In Baltimore, progress by decrees

How a consent decree already moved Baltimore forward

Good thing Baltimore and the U.S. Justice Department will finish a consent decree on policing before Inauguration Day. With Alabama's Jeff Sessions likely to become U.S. attorney general, there's no guarantee he would stay on the path established by his predecessor. Sessions is not a fan of consent decrees.

"One of the most dangerous, and rarely discussed, exercises of raw power is the issuance of expansive court decrees," Sessions wrote in the foreword to a think-tank paper in 2008. "Consent decrees ... constitute an end run around the democratic process." And, Sessions added, their remedies are costly to taxpayers.

Others argue that consent decrees, in which disputing parties consent to a settlement that a court orders, then supervises, amount to social engineering.

But consent decrees are often the only remedy for violations of civil rights, such as discrimination in housing — its own brand of social engineering.

Baltimore's most famous and important one was a partial consent decree reached after residents of public housing filed a class action lawsuit against the U.S. Department of Housing and Urban Development, the city and its housing authority, alleging that those agencies had engaged in racial discrimination that left thousands of poor, black families stuck in the worst of living conditions. A federal judge ruled that officials had violated fair-housing laws by not taking a regional approach to housing to give those families opportunities to live outside poverty-stricken, segregated neighborhoods.

Under the consent decree, Baltimore's old and decrepit public high-rises were demolished in the 1990s and redeveloped as mixed-income communities. The city and federal government agreed to provide hundreds of units for public housing residents in mostly white, middle-class areas of the city and suburbs. And that work has gone on quietly, and effectively, for years.

It would not have happened if not for the consent decree, and the litigation that continued after it.

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Regarding Sunday's column on the chronic problem of prostitutes on the residential streets of Brooklyn: Why don't we designate a section of abandoned Baltimore, blocks from where anybody lives or works, as the only place in the city where hookers are allowed to pick up their customers without fear of arrest? We could call it Trampsterdam.

If you don't like that idea, then what would it take to revive the Baltimore Community Court that Martin O'Malley scrapped when he became mayor in 1999?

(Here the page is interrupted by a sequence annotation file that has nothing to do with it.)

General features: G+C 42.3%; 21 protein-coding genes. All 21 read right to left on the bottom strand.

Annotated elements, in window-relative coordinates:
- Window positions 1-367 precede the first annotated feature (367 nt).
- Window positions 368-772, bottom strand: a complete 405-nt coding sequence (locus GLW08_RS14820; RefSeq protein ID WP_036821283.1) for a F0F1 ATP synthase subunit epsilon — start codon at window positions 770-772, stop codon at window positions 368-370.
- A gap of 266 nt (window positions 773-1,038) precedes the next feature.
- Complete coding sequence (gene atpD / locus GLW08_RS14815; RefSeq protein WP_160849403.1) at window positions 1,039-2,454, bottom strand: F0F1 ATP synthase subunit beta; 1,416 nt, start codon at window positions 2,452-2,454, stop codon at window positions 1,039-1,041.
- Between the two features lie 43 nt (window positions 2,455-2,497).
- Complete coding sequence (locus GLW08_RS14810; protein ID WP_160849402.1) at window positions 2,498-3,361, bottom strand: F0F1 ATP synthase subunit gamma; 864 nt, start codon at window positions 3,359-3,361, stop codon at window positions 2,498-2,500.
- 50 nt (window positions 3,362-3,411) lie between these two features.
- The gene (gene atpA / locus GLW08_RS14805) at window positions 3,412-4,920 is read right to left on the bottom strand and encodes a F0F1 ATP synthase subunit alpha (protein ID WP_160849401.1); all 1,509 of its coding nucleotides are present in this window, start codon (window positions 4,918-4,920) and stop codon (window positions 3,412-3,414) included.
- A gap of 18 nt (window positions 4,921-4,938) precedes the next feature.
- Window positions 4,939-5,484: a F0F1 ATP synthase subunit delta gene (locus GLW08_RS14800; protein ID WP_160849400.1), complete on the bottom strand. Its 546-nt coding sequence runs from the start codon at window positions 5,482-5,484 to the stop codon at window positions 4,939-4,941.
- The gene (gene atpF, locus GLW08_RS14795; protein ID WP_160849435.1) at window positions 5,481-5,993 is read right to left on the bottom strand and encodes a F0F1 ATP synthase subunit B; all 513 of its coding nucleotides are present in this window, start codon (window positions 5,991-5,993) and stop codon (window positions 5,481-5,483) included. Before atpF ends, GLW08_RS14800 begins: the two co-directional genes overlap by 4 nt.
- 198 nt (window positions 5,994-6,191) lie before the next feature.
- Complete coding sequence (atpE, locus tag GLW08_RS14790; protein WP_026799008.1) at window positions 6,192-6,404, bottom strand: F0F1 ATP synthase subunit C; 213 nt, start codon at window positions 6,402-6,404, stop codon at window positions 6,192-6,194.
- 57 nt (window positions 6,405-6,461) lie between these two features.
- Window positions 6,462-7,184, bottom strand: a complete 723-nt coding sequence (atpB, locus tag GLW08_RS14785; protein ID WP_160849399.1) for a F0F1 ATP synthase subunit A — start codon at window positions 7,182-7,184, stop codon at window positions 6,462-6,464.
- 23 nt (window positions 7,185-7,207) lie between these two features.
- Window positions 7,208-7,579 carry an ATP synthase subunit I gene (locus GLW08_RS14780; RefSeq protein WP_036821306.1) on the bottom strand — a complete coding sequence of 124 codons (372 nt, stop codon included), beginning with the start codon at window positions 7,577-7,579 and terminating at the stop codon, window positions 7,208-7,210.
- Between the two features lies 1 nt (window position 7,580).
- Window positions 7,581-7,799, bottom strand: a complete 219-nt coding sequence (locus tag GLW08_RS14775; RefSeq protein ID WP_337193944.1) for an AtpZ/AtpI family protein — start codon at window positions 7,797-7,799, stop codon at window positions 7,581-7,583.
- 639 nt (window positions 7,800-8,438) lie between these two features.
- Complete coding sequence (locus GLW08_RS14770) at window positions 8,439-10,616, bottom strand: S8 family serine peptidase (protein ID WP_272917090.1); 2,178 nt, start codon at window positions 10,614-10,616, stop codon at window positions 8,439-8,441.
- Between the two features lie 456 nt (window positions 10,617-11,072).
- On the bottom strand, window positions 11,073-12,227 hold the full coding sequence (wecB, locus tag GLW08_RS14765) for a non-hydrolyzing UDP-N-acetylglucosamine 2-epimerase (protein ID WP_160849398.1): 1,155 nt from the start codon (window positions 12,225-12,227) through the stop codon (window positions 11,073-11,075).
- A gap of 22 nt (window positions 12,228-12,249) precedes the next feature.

(Pardon me if you've read about this here before; it's a topic I pull out each time we have a change of administrations in Baltimore.)

Fashioned after a program established in Manhattan back when Rudy Giuliani was mayor of New York City (and still rational), the Baltimore Community Court would have provided swift justice plus on-site social services to help low-level, nonviolent offenders stay out of jail and off the streets. Drug addicts, prostitutes, shoplifters would get help instead of jail sentences. The court would operate seven days a week, offering a holistic approach to misdemeanor nuisance crimes, targeting the root causes of bad behavior. There would be a judge, of course, and court personnel, but also treatment counselors, job counselors, nurses, social workers and a mental health professional on duty.

This new court was all set to go, with state and private funding and a downtown building acquired by the Greater Baltimore Committee, when O'Malley became mayor and nixed the plan. The plan still exists somewhere, and it deserves a new look.

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You heard the one about the Dundalk guy who shot up his house and got into a standoff with Baltimore County police, allegedly because his wife took a bite from his grilled cheese sandwich? Funny, right? Good material for a columnist quip.

Wrong. An argument over grilled cheese might be amusing on "Family Guy," but not in real life. Guns — and the Dundalk guy had 15 of them, according to police — aren't funny. Domestic violence isn't funny. I'll pass on the grilled cheese.

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From the latest "Roughly Speaking" podcast, now online:

Rep. Elijah Cummings says he attended at least 100 meetings with President Barack Obama during Obama's two terms in the White House. Each time, the Maryland Democrat says, no matter how many people were present and engaged in the discussion, he always concluded that Obama was the smartest person in the room.

"One of my first meetings with the president, the Democrats were so upset about something," Cummings said. "I can't remember exactly what it was, but they were very upset, saying, 'Mr. President, why can't you say something about this? We want you to say it this way.' And [Obama] said something I will never forget. He said, 'I am very careful about every syllable I say, because I can say one sentence and it can change people's lives all over the world.'"

Indeed, the 44th president has always been thoughtful, deliberative and measured in his statements.

Come Jan. 20, we'll switch to impulsive, ill-tempered and nasty in his tweets.

drodricks@baltsun.com

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